Why Mobile Is Winning

So where does Taco Bell come into all of this, anyway? Short version: It’s a clear example of how the mobile ecosystem has continued to make a compelling argument that, even with the higher level of development skill needed to build an app, it’s beating the traditional web game when it comes to buzz.

There are a lot of reasons for this, including that many more people are using mobile devices now than when HTML5 got its start in 2004. But I’d like to pose the possibility that the standards process slowed things down at a time when mobile giants found their ecosystems much less shackled.

The slow process—which, I should note, Apple and Google each have a hand in, due to their dual roles as browser-makers and phone-makers—was caused, in part, by different project management approaches. WHATWG relies on building HTML5 as a living document and slowly makes changes as needed; W3C is much more interested in specific version numbers. As CNET aptly puts it:

The tension between the W3C and the WHATWG has been present for years, but it’s got new consequences now: Anything that slows the improvement of the web means programmers are more likely to devote their energies to writing apps for smartphones and tablets running on Apple’s iOS and Google’s Android operating systems instead of HTML5. When making their mobile operating systems, Google and Apple aren’t held back by the slower consensus-building processes used to make industry standards like HTML appeal to the broadest range of parties.

This isn’t to say that mobile manufacturers have always made it easy on developers: Apple, for instance, has only recently started to take off some of the more annoying limitations of its iOS platform. And unlike HTML, which anyone can create, the walled-garden approaches of iOS and Android mean there’s less freedom in what kind of apps one can build.

But for all the shackles that come with iOS and Android’s proprietary natures, you at least know what you’re getting when you develop on them.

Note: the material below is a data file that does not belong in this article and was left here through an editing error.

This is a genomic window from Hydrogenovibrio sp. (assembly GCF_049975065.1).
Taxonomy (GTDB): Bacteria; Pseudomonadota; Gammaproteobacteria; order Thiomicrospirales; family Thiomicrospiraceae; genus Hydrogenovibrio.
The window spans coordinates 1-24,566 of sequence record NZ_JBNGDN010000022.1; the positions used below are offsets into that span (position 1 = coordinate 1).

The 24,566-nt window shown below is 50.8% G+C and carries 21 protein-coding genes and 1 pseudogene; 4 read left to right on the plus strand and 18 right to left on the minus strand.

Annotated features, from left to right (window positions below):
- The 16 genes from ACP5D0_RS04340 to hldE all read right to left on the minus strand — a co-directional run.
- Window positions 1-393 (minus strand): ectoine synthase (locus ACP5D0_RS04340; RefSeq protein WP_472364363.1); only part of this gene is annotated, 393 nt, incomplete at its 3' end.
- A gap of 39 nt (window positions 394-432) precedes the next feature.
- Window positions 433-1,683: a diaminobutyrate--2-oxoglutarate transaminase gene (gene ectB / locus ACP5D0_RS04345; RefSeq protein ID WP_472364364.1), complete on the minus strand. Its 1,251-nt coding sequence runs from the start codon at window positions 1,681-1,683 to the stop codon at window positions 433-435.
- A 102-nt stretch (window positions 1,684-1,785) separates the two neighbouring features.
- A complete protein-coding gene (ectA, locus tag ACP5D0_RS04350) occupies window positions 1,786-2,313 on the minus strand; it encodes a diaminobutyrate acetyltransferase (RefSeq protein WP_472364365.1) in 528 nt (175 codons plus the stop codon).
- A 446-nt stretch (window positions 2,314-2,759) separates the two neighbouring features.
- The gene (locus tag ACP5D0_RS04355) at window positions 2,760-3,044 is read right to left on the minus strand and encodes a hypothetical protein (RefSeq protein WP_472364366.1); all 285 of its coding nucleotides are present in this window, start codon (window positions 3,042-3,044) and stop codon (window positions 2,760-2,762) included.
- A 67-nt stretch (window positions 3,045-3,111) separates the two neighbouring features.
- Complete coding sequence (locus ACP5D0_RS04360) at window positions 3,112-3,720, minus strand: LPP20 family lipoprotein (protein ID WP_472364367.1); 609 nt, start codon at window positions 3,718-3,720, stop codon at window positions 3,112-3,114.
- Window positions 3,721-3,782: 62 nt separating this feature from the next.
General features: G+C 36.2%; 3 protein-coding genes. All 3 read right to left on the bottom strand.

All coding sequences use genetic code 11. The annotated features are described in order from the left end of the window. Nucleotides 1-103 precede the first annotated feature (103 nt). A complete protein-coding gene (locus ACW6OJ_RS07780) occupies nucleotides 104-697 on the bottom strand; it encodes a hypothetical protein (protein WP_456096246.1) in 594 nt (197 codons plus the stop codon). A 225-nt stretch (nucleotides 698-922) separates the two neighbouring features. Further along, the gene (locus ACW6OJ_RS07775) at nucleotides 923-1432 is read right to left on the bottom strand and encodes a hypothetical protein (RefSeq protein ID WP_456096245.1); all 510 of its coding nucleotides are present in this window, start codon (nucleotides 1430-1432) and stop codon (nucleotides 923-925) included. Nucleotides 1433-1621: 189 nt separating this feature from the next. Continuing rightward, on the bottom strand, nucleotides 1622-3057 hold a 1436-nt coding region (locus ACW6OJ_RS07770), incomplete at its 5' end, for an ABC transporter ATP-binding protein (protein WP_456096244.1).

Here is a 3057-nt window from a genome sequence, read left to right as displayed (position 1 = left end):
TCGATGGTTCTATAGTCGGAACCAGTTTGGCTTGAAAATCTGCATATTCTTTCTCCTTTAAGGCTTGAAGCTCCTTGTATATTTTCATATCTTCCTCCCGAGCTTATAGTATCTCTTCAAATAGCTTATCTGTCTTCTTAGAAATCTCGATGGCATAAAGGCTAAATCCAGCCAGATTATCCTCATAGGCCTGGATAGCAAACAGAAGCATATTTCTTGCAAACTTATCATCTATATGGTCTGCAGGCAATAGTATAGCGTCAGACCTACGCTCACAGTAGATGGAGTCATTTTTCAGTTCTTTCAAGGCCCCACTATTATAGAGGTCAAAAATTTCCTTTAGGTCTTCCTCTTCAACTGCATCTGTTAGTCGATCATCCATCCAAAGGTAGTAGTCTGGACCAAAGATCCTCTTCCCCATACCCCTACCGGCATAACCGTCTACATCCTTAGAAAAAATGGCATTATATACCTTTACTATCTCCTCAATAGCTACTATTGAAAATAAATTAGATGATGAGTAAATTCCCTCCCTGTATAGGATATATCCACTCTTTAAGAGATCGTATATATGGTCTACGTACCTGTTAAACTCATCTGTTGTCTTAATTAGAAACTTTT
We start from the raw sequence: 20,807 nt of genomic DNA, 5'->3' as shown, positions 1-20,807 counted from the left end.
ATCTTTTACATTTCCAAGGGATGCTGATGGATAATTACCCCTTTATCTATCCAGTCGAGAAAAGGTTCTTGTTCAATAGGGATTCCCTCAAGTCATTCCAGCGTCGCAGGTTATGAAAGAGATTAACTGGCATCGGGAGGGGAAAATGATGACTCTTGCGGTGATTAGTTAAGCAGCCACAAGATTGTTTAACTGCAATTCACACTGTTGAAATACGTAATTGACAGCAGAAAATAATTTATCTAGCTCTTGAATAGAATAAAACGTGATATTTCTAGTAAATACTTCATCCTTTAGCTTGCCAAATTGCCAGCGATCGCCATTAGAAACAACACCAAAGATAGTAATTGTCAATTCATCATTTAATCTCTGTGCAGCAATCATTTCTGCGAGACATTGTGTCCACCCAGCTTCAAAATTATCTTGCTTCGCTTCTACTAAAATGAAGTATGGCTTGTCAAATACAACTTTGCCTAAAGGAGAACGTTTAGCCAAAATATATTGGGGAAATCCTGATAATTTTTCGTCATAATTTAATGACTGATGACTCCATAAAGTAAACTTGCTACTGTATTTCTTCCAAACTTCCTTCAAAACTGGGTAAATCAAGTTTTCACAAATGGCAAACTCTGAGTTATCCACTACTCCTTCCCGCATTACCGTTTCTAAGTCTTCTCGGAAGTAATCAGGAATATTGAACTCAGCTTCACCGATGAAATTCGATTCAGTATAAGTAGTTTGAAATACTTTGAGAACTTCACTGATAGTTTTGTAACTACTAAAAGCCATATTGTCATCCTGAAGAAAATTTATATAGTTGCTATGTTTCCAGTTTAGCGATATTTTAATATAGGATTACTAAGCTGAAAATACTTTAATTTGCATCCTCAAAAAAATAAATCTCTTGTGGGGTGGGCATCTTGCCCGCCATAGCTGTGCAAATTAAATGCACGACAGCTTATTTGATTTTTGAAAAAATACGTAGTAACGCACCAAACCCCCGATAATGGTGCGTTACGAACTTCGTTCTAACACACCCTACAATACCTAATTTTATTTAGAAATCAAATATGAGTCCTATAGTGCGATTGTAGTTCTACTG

Process Over Progress

For years, HTML was designed in a way counter to what its ever-changing audience expected and wanted. The slow-moving process didn’t match the high-velocity desires of developers. Meanwhile, mobile operating systems largely have kept pace with developers, building excitement that’s largely fading from the web.

For associations, this example highlights an uncomfortable truth about project management: Stakeholders can have a damaging effect on the process. A lack of understanding of your audience’s needs can cause you to take paths counter to them. And when things slow down, people can and will take matters into their own hands—or worse, a competitor will usurp you.

Building nimbly—say, using agile development techniques where you’re constantly making big changes to small things—has a lot of potential to speed progress up. In other words, you want an iterative approach rather than an overhaul-everything strategy—more like WHATWG’s “living document” approach, less like W3C’s focus on version numbers.

The Taco Bell app promotion was a stunt, but in its own subtle way, it suggested that commercial products didn’t need websites anymore to thrive—that, in the wrong context, they can slow you down. And that’s a scary thing to consider for the future of the web.

It’s enough to make you want to drop your chalupa.


Ernie Smith

By Ernie Smith

Ernie Smith is a former senior editor for Associations Now. MORE